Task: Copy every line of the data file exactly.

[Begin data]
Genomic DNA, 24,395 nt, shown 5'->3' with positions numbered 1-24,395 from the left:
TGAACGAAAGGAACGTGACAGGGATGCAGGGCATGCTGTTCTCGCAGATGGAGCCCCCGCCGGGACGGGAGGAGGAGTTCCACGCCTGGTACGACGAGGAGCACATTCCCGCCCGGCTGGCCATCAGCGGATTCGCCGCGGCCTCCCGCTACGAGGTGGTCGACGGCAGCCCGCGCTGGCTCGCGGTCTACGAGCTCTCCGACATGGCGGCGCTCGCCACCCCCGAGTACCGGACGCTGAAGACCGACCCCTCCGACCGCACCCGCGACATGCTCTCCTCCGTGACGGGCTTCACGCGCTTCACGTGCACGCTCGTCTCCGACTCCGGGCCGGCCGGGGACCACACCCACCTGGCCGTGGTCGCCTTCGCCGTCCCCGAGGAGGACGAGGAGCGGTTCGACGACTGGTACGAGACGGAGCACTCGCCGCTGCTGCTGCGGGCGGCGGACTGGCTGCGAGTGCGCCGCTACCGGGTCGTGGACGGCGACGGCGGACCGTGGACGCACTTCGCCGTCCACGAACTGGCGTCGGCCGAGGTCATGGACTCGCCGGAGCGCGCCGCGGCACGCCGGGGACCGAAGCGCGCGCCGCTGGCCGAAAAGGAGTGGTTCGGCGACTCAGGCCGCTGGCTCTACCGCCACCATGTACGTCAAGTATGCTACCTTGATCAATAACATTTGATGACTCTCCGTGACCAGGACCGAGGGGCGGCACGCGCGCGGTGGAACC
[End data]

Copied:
Genomic DNA, 24,395 nt, shown 5'->3' with positions numbered 1-24,395 from the left:
TGAACGAAAGGAACGTGACAGGGATGCAGGGCATGCTGTTCTCGCAGATGGAGCCCCCGCCGGGACGGGAGGAGGAGTTCCACGCCTGGTACGACGAGGAGCACATTCCCGCCCGGCTGGCCATCAGCGGATTCGCCGCGGCCTCCCGCTACGAGGTGGTCGACGGCAGCCCGCGCTGGCTCGCGGTCTACGAGCTCTCCGACATGGCGGCGCTCGCCACCCCCGAGTACCGGACGCTGAAGACCGACCCCTCCGACCGCACCCGCGACATGCTCTCCTCCGTGACGGGCTTCACGCGCTTCACGTGCACGCTCGTCTCCGACTCCGGGCCGGCCGGGGACCACACCCACCTGGCCGTGGTCGCCTTCGCCGTCCCCGAGGAGGACGAGGAGCGGTTCGACGACTGGTACGAGACGGAGCACTCGCCGCTGCTGCTGCGGGCGGCGGACTGGCTGCGAGTGCGCCGCTACCGGGTCGTGGACGGCGACGGCGGACCGTGGACGCACTTCGCCGTCCACGAACTGGCGTCGGCCGAGGTCATGGACTCGCCGGAGCGCGCCGCGGCACGCCGGGGACCGAAGCGCGCGCCGCTGGCCGAAAAGGAGTGGTTCGGCGACTCAGGCCGCTGGCTCTACCGCCACCATGTACGTCAAGTATGCTACCTTGATCAATAACATTTGATGACTCTCCGTGACCAGGACCGAGGGGCGGCACGCGCGCGGTGGAACC